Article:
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Trees in eastern US head west as climate changes

Breaking from the general poleward movement of many species, flowering trees take an unexpected turn.

The westward movement of some tree types in the eastern United States puts plant responses to climate change in a new perspective. Credit: Karen Bleier/AFP/Getty Images

Ecologists have long predicted that climate change will send plants and animals uphill and towards the poles in search of familiar temperatures. Such movements have increasingly been documented around the world. But a study now shows that changing rainfall patterns may be driving some tree species in the eastern United States west, not north.

Songlin Fei, a forest ecologist at Purdue University in West Lafayette, Indiana, and his colleagues tracked the shifting distributions of 86 types of trees using data collected by the US Forest Service’s Forest Inventory and Analysis Program during two periods: from 1980 to 1995 and between 2013 and 2015 for all states. They found more species heading west than north, probably partly because of changing precipitation patterns, the team reported on 17 May in Science Advances (S. Fei Sci. Adv. 3, e1603055; 2017). “That was a huge surprise for us,” says Fei.

This study suggests that, in the near-term, trees are responding to changes in water availability more than to temperature changes, he says.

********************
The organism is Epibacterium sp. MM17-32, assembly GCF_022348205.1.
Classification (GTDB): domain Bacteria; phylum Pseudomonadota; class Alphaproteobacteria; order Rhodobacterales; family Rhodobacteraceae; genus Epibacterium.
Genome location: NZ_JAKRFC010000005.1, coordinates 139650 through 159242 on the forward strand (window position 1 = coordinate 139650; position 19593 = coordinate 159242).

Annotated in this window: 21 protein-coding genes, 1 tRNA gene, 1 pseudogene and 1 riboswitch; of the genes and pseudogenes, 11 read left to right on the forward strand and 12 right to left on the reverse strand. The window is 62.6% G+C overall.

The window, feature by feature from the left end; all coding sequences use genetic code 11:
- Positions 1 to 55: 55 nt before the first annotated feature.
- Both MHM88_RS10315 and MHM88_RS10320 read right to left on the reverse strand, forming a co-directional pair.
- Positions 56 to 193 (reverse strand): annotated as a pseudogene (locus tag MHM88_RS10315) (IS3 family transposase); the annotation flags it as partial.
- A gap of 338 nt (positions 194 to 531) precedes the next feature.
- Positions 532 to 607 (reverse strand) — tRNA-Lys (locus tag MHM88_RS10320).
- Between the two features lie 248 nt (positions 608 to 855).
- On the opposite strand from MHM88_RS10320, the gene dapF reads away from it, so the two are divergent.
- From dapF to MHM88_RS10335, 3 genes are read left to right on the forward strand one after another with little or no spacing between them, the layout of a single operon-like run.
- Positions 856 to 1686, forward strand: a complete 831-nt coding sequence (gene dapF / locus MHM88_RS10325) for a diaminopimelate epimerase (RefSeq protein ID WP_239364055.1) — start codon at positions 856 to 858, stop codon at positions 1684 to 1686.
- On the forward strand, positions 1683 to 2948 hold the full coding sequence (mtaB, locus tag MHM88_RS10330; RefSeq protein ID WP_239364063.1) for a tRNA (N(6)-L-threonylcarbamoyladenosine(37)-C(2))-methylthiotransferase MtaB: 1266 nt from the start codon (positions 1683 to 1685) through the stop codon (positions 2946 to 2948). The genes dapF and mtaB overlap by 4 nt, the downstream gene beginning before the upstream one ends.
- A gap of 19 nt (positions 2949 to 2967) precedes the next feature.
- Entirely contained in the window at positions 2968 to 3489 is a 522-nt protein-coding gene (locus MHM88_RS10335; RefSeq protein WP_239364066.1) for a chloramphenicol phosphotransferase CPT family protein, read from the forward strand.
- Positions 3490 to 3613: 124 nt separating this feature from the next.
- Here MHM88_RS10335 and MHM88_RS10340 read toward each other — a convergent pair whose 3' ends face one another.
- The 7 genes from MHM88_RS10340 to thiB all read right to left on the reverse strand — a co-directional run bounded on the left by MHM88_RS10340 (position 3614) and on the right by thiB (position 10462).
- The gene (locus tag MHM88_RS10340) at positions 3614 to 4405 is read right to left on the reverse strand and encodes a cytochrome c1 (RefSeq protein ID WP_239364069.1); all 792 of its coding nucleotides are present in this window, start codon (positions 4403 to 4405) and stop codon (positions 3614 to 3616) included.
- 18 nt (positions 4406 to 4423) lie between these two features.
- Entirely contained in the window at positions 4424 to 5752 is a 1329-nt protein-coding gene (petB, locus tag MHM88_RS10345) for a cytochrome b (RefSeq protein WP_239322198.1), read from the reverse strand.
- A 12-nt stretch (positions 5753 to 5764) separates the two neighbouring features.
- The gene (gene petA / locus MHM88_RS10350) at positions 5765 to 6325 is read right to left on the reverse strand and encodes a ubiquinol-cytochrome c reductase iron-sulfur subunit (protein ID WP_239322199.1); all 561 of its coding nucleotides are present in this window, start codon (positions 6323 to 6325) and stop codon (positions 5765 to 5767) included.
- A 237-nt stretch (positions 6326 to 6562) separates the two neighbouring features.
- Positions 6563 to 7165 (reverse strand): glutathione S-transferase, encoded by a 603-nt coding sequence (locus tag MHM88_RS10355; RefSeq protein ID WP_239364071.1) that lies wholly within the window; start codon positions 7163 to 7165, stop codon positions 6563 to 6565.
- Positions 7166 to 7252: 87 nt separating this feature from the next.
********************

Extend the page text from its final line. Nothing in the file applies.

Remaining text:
The team measured shifts in the centres of abundance for the 86 types of tree and found that over the past 30 years or so, 34% showed statistically significant poleward shifts at an average rate of 11 kilometres per decade. Forty-seven per cent made statistically significant westward shifts at an even faster rate — 15.4 kilometres per decade. Hardly any types of tree moved south or east.

A new direction

Most of the trees that shifted west were angiosperms, or flowering trees. Northbound trees were usually gymnosperms, which are mostly conifers in North America.

Increased precipitation in the central United States could be one explanation for the angiosperms’ westward movement, says Fei. The increase in moisture is still subtle enough that only the more drought-tolerant and faster-growing flowering trees, which have more-efficient and robust vascular systems, can take advantage for now.

Teasing out the explanations for these shifts is complicated by the fact that forests in the eastern United States are complex and inhabited by people. Many researchers say that this forest is still in the process of growing back after large-scale clearing before the 1920s (G. Nowacki and M. Abrams Glob. Change Biol. 21, 314–334; 2015). The changing distribution of tree types could also be in part owing to the natural succession of species through an area, combined with human management such as the suppression of fires, experts say.

Uncertain future

Tree physiologist Leander Love-Anderegg at the University of Washington in Seattle says that the study did well to acknowledge these potentially confounding variables. “They point out that in the eastern US it is a really tricky question to pull out climate-related changes in forests, from forests getting older and the effects of fire suppression,” he says.

Whether the mechanisms are perfectly understood or not, knowing movement trends helps forest managers, Love-Anderegg says. “We live in an era of very rapid ecological change. In order to avoid some of the more drastic and negative consequences of that change — like massive forest fires and massive beetle outbreaks — we all have an interest in trying to predict change before it occurs.”

What is certain is that the forests of today will look different 10, 20 or 30 years from now. “If you think of these species as members of a family, the question is, will some families break apart, or will they travel together?” says Fei. “We might be talking about these families breaking apart.”